When professional runner Amelia Boone wrote about her experience with an eating disorder, I knew this was something I wanted to highlight here.
It’s helpful to hear vulnerability from professional athletes who many people follow and look up to. It can be helpful to see that even the professionals struggle–and that they can offer hope.
Seeing all of this unfold brings me back to my 2012 online search for anyone struggling with an eating disorder as a runner. I found one blog where a young woman was in the midst of her recovery and mentioned being a runner in the past. Lize Brittin stood out to me soon after, especially with her book Training on Empty. And as the two of us messaged the other day, we also recalled the book, She Was Once a Runner.
Inspired but also terrified, I started to share my own story in December 2012, a couple months after beginning therapy. I was still coming to grips with what this eating disorder meant. I was afraid to talk about it in the “wrong” way after attending a few support groups with rules about how we talk about this subject or our own story. And I wasn’t sure exactly what to make of my situation.
As the years went by, others continued to raise their voices–incredible athletes, courageous men and women. And to see the conversation erupting in the running world now is both heartbreaking but also empowering.
Seeing others share their stories can often help to clarify our own.
Amelia Speaks Out
Along with so many others, I resonated with Amelia’s blog post–especially because there are parts about being an athlete with an eating disorder that can make the issue easier to hide under the guise of health and athletics.
Amelia stated in her post about trying to “right the ship” on her own. I had also tried to “right the ship” on my own–many times.
It began when I started the raw food diet, of all things. I thought it was the “cure” to my “food problems” because the raw foodists talked about how this diet would end all restriction. They talked about how it could save those who struggled with their relationship with food (it doesn’t). At the time I reasoned that I was “fixing” my disordered eating with a “lifestyle” change in the name of health.
The binge eating and running injuries began later down the road, and this was the biggest thing that prompted me to speak up (I especially wanted the bingeing to end). When my mom offered to get me professional help eight months before I actually did go, I figured I could just help myself–by starting a different macronutrient “lifestyle” diet (*sigh*).
And when I confessed to my coach what was going on, I was sure I would recover quickly. I’m an athlete, after all, I thought. I’m not in the hospital! I’m not “that bad”! I felt that all the things that made me a good athlete would make me recover quickly. I figured I logically knew what was going on and could just make everything work out as it should. I would get back to running well in no time!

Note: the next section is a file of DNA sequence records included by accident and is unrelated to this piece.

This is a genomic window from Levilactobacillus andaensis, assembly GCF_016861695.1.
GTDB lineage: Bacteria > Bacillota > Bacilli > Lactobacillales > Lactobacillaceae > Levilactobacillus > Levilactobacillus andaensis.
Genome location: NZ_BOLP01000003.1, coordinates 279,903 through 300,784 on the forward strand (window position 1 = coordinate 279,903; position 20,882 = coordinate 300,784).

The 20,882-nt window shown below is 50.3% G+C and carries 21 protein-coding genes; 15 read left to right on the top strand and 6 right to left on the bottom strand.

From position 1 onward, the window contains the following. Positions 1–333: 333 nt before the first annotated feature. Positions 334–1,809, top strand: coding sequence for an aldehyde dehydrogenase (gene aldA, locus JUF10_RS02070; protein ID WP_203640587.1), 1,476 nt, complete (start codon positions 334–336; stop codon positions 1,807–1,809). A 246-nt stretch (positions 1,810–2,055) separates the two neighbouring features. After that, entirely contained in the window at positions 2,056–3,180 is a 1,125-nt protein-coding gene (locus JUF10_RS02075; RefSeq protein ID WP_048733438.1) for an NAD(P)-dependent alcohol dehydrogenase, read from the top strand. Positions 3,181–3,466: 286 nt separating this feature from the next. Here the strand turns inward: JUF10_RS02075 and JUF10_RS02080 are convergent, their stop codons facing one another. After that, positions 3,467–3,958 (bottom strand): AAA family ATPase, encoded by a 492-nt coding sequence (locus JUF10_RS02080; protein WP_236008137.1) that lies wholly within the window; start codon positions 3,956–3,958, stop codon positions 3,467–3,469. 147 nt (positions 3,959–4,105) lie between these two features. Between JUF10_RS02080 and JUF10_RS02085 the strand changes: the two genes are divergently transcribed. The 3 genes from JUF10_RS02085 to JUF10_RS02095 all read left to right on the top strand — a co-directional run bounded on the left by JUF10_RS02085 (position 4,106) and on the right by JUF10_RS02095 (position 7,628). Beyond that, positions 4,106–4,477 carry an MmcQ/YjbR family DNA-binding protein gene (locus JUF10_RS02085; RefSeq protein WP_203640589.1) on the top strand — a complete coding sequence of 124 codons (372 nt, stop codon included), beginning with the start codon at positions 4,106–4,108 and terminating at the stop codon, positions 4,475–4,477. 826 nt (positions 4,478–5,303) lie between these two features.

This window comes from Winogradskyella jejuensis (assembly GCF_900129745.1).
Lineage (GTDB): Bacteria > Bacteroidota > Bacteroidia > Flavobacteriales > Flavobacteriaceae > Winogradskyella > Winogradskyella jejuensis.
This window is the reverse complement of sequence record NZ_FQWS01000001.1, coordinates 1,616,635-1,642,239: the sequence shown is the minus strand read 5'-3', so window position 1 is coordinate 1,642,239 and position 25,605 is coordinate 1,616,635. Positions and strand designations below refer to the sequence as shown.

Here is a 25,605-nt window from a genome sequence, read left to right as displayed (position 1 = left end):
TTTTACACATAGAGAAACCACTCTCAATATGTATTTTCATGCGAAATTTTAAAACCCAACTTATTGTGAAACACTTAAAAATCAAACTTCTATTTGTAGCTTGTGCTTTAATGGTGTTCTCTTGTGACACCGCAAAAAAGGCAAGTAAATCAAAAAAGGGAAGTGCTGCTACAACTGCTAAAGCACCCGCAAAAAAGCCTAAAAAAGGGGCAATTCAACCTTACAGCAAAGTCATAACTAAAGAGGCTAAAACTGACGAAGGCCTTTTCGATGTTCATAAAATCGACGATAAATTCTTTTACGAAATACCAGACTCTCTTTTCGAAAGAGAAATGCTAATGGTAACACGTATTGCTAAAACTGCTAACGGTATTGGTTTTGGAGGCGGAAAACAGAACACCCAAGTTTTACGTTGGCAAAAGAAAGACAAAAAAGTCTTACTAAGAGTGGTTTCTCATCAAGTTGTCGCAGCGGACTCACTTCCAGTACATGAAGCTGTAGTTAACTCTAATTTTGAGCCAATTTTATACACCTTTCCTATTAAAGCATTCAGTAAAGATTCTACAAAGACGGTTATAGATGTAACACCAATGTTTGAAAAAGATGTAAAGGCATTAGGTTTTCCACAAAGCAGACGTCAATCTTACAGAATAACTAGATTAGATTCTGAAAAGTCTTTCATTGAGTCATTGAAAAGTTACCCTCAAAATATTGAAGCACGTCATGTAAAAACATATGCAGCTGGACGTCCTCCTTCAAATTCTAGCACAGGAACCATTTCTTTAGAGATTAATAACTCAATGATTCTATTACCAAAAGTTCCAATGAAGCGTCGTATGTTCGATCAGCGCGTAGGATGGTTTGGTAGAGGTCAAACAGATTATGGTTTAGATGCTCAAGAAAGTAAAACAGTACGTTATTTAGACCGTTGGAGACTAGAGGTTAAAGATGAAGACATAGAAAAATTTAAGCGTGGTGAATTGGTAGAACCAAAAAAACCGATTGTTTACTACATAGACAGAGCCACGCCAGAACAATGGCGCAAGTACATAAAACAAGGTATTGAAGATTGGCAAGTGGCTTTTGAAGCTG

I estimated, in 2012, that I was just need a couple weeks of therapy. This turned into years—years of continually figuring out how to trust myself, my body, how to navigate my relationship with running, how to eat intuitively, and eventually reaching a place where I no longer thought about food constantly.
I remember, like Amelia, also hanging on to a piece of my eating disorder. I was half in recovery, half out. As I struggled with my dietitian in the Running in Silence book, I still wanted to continue to run with part of the eating disorder still there, to not fully let go, to keep a piece of it that made me “happy.” To let it all go would leave a gaping hole, and what would I fill it with when all I had known was competing and doing everything in my life for running?
And like Amelia, even in the midst of my eating disorder, I aware of the consequences of under-eating. I followed the MyPyramid app to a T. I was terrified that if I didn’t get enough calcium, or ate just a bit too little (but still restrict myself) I would run into bone injuries. I was very aware, but also very afraid to gain weight. It was a fine line between avoiding injury to still run, but not gain weight because it thought my world would crash.
I thought everything would be lost.
Sharing Our Truth
I think having this conversation–especially with a prominent voice like Amelia Boone–will reach more coaches and athletic administrations, too. It will fuel the fire to speak about this more. We’ve seen the impact of so many other stories shared over the years. I know how significant it is to have athletes speaking out.
Each person who raises their voice inspires others to raise theirs.
I get messages from many athletes still afraid to speak up, for fear that their coach won’t like it, or their teammates won’t understand, or that their parents will be angry. It often feels like a place of shame, embarrassment, and uncertainty. It is my hope that more will continue to raise their voices. It’s time to hold power over the disordered eating, rather than the disordered eating holding power over us.
Thank you to the many who have spoken up over the years. It’s incredible to see that there are now too many to count—and the message of the many is something the Running in Silence nonprofit works to share with the athletic community. Your stories are the fuel that fires up awareness, understanding, and the drive to do something about this.
It is my greatest hope that you may find your time to speak up, if you haven’t already. It’s your time to stop running in silence.
For more resources, check out the Resources Page here.